The number of COVID-19 patients hospitalized in Tennessee jumped 30% since Oct. 1, bringing the state to a near-record-high number of coronavirus hospitalizations heading into flu season.
Health Commissioner Dr. Lisa Piercey said during a news conference on Friday that while new COVID-19 cases and the positivity rate for tests are going up, those increases are moderate in comparison to the spike in hospitalizations.
Piercey said the patient surge is due to the "penetration of this virus in our rural communities," which typically skew older and experience higher rates of chronic disease — factors that put residents at an increased risk for serious and fatal COVID-19 infection.
Tennessee's worsening outbreak drew attention from the White House, which issued a report this week saying that "a statewide mask mandate must be implemented" to curb the spread of COVID-19.
Gov. Bill Lee on Friday said that he will continue to leave the decision on whether or not to require face coverings in public to county mayors, most of whom have not taken that step.
Lee also said it's "hard to know" if his recent decision to lift restrictions on business and gathering sizes in the state was to blame for the increase in cases.
"Causation for case rises is very difficult to pinpoint, and what we are trying to do is to raise the level of awareness that people take personal responsibility, that people understand that wearing a mask is a very important thing to do, that washing their hands and staying apart is a very important thing to do," he said. "We do know that it's very serious and we need to take it very seriously. We also do know that we cannot continue to keep businesses closed forever. We know that we can protect lives and livelihoods at the same time."
Piercey said the average age for hospitalized patients in the state is 70 years old and those patients on average spend nine days in the hospital.
"It's not just a quick in and out ... these are pretty expensive stays that require quite a bit of medication, treatment and recovery," she said, adding that "if you're under 70, I don't want you to stop paying attention, because we know our older family and friends are getting it from those of us who are younger."
Although unwelcome news, Piercey said officials are "not panicked" by the situation. Hospitals are much more prepared now than they were in the beginning of the pandemic and in July — when the state hit its peak of 1,161 hospitalizations, she said.
As of Friday, there were 1,155 COVID-19 patients hospitalized in Tennessee, with about 11% of the state's intensive care unit beds available. There were 78 confirmed and probable COVID-19 patients in Hamilton County hospitals, but the majority — 49 patients — are from surrounding rural counties.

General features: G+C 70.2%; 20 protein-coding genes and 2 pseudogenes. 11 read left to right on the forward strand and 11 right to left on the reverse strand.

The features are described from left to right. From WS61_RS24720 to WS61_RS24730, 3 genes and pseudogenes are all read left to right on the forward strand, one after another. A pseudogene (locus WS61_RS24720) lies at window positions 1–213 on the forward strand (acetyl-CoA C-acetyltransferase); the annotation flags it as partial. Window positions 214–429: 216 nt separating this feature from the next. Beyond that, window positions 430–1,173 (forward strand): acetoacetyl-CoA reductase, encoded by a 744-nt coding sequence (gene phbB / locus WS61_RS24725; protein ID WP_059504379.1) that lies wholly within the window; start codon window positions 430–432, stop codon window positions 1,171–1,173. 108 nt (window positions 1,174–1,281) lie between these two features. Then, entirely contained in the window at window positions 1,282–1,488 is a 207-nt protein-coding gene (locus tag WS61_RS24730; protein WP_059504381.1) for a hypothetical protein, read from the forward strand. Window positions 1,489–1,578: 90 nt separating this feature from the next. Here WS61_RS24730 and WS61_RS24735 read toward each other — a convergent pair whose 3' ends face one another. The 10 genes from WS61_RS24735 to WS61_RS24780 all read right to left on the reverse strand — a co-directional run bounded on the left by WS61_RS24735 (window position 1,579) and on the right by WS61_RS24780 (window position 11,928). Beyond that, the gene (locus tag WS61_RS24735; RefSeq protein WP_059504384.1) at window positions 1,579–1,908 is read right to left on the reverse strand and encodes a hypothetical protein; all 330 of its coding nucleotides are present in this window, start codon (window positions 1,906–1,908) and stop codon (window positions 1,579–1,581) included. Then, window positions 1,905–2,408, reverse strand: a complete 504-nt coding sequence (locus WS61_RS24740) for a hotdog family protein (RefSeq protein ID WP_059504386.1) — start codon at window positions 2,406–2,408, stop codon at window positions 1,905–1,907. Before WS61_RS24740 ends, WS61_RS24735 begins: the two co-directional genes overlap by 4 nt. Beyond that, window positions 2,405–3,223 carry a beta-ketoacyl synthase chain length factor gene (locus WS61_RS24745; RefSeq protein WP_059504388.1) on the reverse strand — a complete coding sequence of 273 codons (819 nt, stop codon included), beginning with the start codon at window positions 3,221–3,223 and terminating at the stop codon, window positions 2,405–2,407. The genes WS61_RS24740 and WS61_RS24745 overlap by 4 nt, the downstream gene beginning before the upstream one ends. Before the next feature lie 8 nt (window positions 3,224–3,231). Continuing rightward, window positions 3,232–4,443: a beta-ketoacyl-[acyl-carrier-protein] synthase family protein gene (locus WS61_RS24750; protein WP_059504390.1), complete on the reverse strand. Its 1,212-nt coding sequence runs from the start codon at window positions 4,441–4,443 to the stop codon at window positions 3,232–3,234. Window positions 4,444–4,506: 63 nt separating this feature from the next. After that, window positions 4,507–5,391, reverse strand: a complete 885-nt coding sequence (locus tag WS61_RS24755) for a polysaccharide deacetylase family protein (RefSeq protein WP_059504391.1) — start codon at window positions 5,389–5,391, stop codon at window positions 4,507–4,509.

Stephanie Austin, a spokesperson for Tennova Healthcare-Cleveland in neighboring Bradley County, said in an email that the hospital has "seen an increase in cases over the past week" but remains prepared and safe.
Lisa McCluskey, spokesperson for CHI Memorial, said in an email that the hospital had also seen a rise in patients in the last three days.
"However, the number of cases is far from reaching surge level or equal to the July 16 and August 18 previous community highs," McCluskey said. "The mask mandate in Hamilton County is playing a significant role in stemming the spread of the virus in the urban/suburban areas where masking is more prevalent than rural areas."
The top places where COVID-19 patients now hospitalized at Memorial reside are Hamilton, Grundy and Marion counties in Tennessee and Walker County, Georgia, she said.
Officials from Erlanger Health System said in an email that "we have not seen a sharp increase in COVID patients as our numbers have remained stable for the past month."
After Hamilton County residents, Erlanger officials said most of the hospital's current COVID-19 patients are from Catoosa and Dade counties.
Parkridge spokesperson Michael Ferguson said the hospital's number of COVID-19 patients "has remained steady," and after Hamilton County, Parkridge was treating more patients from Marion County, as well as Walker County in Georgia and Jackson County in Alabama.
All hospital representatives said they have adequate capacity and supplies to handle COVID-19 patients, as well as others needing medical care.
"Now is the time to increase our vigilance as we are seeing a slight increase in new cases, and we are entering into the winter months when people are gathering for holidays and spending more time indoors," McCluskey said. "It is vital that we all strictly adhere to the use of masks and practice social distancing measures, if we want to avoid a resurgence."
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